Just like chlorinated pool water, the effects of saltwater on eczema-prone skin vary greatly—it can be soothing for some and painful for others. According to Dr. Steven Q. Wang, director of Dermatologic Surgery and Dermatology at Memorial Sloan-Kettering Cancer Center in Basking Ridge, New Jersey, swimming in saltwater can actually be helpful for some people with eczema: “... the combination of salt plus ultra-violet (UV) light (as well as vitamin D) can be very beneficial. That’s why we use light UVB treatment in phototherapy (light therapy).” He notes, however, that salt pulls water out of skin faster, which is an important consideration for dry skin. Salt may also cause a burning sensation if the skin has been scratched or there is broken skin.
Can Babies with Eczema Go Swimming?
So can babies with eczema go swimming? Absolutely! Although baby eczema and swimming might make some parents nervous, swimming is an important skill that all children should learn—essentially the pros of swimming far outweigh the cons. Most of the time, little ones who have eczema can enjoy the pool or ocean, but according to the American Academy of Dermatology it’s best to avoid chlorinated pools when your child exhibits any of the following symptoms:
- Itchy, red, and oozing skin
- Skin infection
- Open sore or raw skin
- Severe eczema flare
Swimming With Eczema: Best Practices
Swimming is an important skill for your little one to learn, so instead of worrying too much about the effect of chlorine or salt on baby’s delicate skin, it’s better to focus on managing the skin before and after they take a dip. When taking your little one swimming, be sure to follow these best practices to manage the condition:
Moisturize Liberally. As always, moisturizer is eczema skin’s best friend. Since the chemicals in swimming pools and the salt of the beach can be drying, you should always apply a generous amount of moisturizer to your little one an hour before jumping in the water (seriously you can’t overdo it here!)—this will prevent the sunscreen from becoming diluted and ensure that it keeps its reflective properties that protect your baby’s skin.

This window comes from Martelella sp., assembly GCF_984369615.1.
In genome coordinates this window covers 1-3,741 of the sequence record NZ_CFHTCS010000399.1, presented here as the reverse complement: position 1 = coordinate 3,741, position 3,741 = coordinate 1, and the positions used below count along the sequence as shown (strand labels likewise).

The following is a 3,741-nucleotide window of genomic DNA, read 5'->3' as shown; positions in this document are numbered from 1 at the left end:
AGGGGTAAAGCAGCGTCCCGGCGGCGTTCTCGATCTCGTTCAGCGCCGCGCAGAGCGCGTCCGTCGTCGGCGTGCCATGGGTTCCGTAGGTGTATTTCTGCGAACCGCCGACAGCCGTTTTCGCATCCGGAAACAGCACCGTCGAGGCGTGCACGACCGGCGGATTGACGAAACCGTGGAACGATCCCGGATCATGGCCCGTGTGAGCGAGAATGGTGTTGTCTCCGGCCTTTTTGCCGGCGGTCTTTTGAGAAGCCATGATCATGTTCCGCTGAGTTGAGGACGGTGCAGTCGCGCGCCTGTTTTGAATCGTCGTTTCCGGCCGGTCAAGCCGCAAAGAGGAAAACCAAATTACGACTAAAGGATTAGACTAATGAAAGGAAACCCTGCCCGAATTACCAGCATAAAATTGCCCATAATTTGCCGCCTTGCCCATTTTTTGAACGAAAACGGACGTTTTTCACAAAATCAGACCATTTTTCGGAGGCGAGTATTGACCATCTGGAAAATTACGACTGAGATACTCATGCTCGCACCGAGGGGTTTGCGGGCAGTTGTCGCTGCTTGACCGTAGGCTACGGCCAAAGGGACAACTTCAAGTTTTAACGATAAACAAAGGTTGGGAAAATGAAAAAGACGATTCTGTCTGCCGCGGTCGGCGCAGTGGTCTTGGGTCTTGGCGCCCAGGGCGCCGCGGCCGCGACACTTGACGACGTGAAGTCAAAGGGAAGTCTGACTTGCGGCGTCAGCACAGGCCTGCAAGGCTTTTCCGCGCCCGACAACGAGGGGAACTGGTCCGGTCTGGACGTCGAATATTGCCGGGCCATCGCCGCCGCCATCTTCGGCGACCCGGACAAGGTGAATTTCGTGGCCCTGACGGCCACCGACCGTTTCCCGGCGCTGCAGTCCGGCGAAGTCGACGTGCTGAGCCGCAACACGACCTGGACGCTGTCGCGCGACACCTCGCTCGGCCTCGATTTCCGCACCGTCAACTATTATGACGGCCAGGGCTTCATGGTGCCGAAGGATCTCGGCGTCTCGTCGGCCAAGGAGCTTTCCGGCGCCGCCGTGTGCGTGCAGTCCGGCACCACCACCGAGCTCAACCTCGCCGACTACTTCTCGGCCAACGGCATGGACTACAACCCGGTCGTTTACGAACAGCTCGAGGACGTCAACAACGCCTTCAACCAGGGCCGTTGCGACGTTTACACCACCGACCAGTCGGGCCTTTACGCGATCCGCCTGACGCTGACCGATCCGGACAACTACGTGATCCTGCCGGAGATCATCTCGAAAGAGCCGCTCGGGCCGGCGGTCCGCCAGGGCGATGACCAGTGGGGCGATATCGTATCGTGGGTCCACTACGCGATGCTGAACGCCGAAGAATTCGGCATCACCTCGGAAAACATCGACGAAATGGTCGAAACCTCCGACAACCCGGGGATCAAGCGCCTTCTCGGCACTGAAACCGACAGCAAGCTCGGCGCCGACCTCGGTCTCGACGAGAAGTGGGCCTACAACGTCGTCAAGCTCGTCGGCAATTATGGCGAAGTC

Pre-swim, opt for moisturizers that are occlusives—those that work by forming a protective coating on the surface of your skin. Occlusives help keep the skin hydrated in two ways:
- Preventing water loss
- Keeping irritants, allergens, and other irritating particles away from the skin
If your little one has an irritated spots or unhealed scratches, an occlusive agent or barrier cream will also help protect them from itchiness that may result from external irritants. Mineral oil and petroleum are two of the most effective occlusive ingredients, but other effective occlusive agents include plant-based argan oil, jojoba oil, or safflower oil.
Use a Protective Wetsuit. A protective wetsuit in a necessity for sensitive skin in the summer! Protective suits—most of which now have a built in UPF protection (Ultraviolet Protection Factor)—will prevent your little one from scratching vulnerable areas during swim time while also protecting the skin from the drying effects of the sun. Plus, they help prevent any moisturizer from being rubbed off by the water. The protective layer of a wetsuit also protects the skin from any irritation that may be caused by swimming devices such as floaties or baby tubes.